There is no definite anesthetic management plan for electroporation. Few case reports and small trials are being done. This case series depicts that general anesthesia can be prevented by using THRIVE and dexmedetomidine infusion. Complications associated with TSE are hypertension, arrhythmia, seizures, muscle spasm, and pain. No significant complications were noted among the cases studied. TSE's advantage over irreversible electroporation is that it allows the cell to come to its original state by re-arrangement at the cellular level. TSE delivers minimal voltage to generate porosity and increase the cytotoxicity of chemotherapy agents in the lesion.

  Conclusion Top

We conclude that conscious sedation is a possible option for conducting TSE. General anesthesia can be avoided in such high-risk patients with multiple co-morbidities. Under proper monitoring, it can be performed under dexmedetomidine infusion with judicious use of THRIVE and anesthetic drugs. This seems to be a much safer option for this subgroup of patients. A parallel communication between the anesthesiologist and the surgeon is the need for an hour to prepare the anesthetic plan and avoid potential complications during the procedure. There is a good scope of further research in this field.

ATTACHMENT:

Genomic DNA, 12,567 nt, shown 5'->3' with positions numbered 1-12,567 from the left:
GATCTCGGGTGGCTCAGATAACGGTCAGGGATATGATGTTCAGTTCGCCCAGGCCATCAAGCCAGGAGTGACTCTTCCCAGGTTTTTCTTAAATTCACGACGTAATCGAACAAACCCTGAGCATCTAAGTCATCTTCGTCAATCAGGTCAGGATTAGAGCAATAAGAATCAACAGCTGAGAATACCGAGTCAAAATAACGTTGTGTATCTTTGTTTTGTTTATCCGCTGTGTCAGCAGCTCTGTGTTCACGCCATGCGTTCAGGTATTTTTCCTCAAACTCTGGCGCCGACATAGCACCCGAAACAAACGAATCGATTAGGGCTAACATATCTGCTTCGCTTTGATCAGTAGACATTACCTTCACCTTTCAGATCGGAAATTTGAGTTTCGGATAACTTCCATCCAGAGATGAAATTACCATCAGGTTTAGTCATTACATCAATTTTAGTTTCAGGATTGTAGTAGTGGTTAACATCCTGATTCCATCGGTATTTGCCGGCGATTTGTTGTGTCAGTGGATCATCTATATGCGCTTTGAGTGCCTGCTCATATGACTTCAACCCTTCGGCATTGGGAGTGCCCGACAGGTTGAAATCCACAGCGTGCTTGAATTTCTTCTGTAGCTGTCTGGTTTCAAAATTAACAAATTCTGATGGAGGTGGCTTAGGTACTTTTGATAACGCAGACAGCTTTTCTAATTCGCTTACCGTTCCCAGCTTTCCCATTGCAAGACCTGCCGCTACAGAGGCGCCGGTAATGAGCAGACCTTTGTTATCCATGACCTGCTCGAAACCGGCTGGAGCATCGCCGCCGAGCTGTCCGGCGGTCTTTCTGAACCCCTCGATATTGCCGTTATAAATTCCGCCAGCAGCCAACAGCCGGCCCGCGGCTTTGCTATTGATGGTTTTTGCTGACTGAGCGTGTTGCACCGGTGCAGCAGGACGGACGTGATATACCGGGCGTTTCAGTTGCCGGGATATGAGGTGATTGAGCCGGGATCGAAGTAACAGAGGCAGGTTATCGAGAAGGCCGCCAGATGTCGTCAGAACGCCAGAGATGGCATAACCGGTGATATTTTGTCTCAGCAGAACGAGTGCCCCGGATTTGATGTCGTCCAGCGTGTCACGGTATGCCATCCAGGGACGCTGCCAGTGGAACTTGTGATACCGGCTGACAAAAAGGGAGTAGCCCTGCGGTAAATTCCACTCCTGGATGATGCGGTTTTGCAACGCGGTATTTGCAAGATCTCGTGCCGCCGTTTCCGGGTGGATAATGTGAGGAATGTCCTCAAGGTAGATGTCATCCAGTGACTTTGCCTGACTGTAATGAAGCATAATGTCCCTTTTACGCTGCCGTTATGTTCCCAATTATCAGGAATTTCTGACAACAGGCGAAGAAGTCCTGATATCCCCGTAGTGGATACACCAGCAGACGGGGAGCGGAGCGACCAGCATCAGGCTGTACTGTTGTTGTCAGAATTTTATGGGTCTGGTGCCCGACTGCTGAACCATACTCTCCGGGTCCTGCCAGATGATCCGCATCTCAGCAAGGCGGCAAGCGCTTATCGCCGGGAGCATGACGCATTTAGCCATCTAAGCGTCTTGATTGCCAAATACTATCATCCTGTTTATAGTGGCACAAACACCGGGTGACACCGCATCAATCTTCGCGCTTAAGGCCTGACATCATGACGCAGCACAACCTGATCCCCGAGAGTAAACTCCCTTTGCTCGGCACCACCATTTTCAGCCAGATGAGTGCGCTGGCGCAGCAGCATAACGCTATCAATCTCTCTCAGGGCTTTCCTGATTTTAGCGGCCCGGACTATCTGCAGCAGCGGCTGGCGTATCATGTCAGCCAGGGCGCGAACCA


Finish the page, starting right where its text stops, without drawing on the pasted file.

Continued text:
Declaration of patient consent

The authors certify that they have obtained all appropriate patient consent forms. In the form the patient (s) has/have given his/her/their consent for his/her/their images and other clinical information to be reported in the journal. The patients understand that their names and initials will not be published and due efforts will be made to conceal their identity, but anonymity cannot be guaranteed.

Financial support and sponsorship


Conflicts of interest

There are no conflicts of interest.

Glossary: TSE = Tumor-specific electroporation; THRIVE = Trans-nasal Humidified Rapid-Insufflation Ventilatory Exchange; ASA = American Standards of Anesthesiologists; BIS = bi-spectral index; PMMC = pectoralis major myo-cutaneous.

  References Top

Martin RC, Schwartz E, Adams J, Farah I, Derhake BM. Intra - operative anesthesia management in patients undergoing surgical irreversible electroporation of the pancreas, liver, kidney, and retroperitoneal tumors. Anesth Pain Med 2015;5:e22786.  Back to cited text no. 1
Narayan SM, Baykaner T. Electroporation: The end of the thermal ablation era? J Am Coll Cardiol 2019;74:327-9.  Back to cited text no. 2
Nielsen K, Scheffer HJ, Vieveen JM, van Tilborg AA, Meijer S, van Kuijk C, et al. Anaesthetic management during open and percutaneous irreversible electroporation. Br J Anaesth 2014;113:985-92.  Back to cited text no. 3
Ball C, Thomson KR, Kavnoudias H. Irreversible electroporation: A new challenge in “out of operating theater” anesthesia. Anesth Analg 2010;110:1305-9.  Back to cited text no. 4
Ringel-Scaia VM, Beitel-White N, Lorenzo MF, Brock RM, Huie KE, Coutermarsh-Ott S, et al. High-frequency irreversible electroporation is an effective tumor ablation strategy that induces immunologic cell death and promotes systemic anti-tumor immunity. EBioMedicine 2019;44:112-25.  Back to cited text no. 5